Yet, readers may wonder why the term “attentive” has been selected in this chapter instead of the term “considerate”. The answer lies on the fact that the term considerate is less formal than the term attentive whereas it points only to the behavior of computing systems. The term attentive, on the other hand, evokes the notion of attention which acts as a primary interaction channel of an ACS Selker, 2004.
4.2. Definition and Properties
Selker defines an Attentive User Interface (AUI), being perhaps the most popular Attentive Computing System (ACS), as context-aware human-computer interfaces that rely on a person’s attention as the primary input Selker, 2004. Vertegaal defines it as “a user interface that is sensitive to user’s attention” within in the introductory text of the special session that is dedicated to Attentive User Interfaces in CHI 2003 conference (Vertegaal, 2003).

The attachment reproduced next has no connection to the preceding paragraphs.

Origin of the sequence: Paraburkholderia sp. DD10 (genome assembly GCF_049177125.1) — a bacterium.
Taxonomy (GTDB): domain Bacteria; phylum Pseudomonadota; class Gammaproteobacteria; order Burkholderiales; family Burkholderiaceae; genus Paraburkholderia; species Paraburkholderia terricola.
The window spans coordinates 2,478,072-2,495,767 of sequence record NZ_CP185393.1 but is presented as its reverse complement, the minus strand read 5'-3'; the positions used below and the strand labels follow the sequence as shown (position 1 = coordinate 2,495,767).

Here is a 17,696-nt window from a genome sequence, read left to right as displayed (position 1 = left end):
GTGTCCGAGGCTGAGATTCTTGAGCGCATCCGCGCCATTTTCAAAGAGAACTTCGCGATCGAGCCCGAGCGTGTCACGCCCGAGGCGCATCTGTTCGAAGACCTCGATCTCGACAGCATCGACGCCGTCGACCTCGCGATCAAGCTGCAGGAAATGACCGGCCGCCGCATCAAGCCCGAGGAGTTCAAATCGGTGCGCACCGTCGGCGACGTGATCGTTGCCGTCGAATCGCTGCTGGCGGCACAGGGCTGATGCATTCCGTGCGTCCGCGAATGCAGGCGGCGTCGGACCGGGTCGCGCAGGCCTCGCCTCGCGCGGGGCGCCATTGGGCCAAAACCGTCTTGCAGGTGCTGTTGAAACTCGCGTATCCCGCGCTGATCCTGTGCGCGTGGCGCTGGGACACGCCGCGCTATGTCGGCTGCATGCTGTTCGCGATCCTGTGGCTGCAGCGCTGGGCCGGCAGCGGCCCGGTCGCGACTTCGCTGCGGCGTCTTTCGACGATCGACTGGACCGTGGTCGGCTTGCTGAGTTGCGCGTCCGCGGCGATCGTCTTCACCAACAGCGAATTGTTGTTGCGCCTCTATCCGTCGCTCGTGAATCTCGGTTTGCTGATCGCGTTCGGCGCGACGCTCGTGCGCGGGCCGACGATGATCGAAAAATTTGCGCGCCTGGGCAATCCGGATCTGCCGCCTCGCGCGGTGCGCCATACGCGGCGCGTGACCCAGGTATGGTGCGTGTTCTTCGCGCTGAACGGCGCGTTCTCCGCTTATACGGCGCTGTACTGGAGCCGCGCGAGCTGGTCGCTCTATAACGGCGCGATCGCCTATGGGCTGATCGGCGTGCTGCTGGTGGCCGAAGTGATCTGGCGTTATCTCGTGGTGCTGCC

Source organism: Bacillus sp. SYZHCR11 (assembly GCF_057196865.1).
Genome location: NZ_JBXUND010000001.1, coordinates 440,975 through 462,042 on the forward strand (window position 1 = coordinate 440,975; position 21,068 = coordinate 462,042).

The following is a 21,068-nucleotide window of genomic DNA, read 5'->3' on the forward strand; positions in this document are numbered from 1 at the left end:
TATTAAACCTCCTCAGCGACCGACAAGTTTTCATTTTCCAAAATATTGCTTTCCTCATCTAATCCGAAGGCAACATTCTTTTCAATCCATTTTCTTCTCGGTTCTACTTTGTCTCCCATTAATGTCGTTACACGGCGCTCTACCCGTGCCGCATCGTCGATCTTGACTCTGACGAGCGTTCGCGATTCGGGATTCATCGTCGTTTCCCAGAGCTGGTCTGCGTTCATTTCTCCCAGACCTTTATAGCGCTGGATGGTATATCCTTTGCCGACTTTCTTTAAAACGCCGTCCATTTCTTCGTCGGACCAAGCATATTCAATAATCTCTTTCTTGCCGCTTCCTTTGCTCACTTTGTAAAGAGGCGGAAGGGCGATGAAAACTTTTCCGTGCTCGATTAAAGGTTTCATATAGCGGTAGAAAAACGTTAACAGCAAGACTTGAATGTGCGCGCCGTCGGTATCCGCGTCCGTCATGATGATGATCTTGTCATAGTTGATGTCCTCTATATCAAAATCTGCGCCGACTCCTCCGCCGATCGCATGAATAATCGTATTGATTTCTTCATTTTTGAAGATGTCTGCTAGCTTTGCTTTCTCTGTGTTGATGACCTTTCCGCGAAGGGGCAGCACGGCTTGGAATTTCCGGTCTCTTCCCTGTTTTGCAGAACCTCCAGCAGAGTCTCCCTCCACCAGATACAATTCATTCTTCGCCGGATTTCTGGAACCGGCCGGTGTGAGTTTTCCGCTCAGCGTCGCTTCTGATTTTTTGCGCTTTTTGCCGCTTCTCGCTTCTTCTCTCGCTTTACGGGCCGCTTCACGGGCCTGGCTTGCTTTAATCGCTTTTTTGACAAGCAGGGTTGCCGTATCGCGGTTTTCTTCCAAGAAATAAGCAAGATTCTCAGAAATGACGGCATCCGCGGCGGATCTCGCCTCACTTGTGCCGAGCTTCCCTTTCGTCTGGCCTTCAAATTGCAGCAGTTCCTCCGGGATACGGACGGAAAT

In this chapter we propose to expand the notion of ACS to a degree, by the definition given for AUIs in Dirican & Göktürk, 2008, and define an ACS as “A computing system that is sensitive to user’s cognitive resources with attention being foremost”. We believe that although AC propose to utilize the user’s attention in optimizing the interaction, it address entire cognitive resources of user like perceptual mechanisms and working memory.
AC aims to create computing systems, called Attentive Computing Systems (ACSs), and behaves in harmony with their users. By preserving the user’s attention and other cognitive resources, ACS tries protect users from today’s ubiquitous pattern of interruptions Vertegaal et al., 2006. It’s done by unobtrusive negotiation and mediation, instead of imposing the messages. Besides, ACS tries to provide active support and assistance to their users by means of additional filtering and notification mechanisms relevant to user’s needs, goals, tasks, ongoing activities and priorities.
4.3. Modified Interaction Framework
The general interaction Framework discussed in Section 2.4, can further be extended to include ACS (Fig. 7: Modified General Framework of Interaction for an ACS). Modified framework includes attentional monitor that watches user attention and context, filters and mediates necessary information to be presented to user and also capable of exchanging and declaring attention data to other digital devices.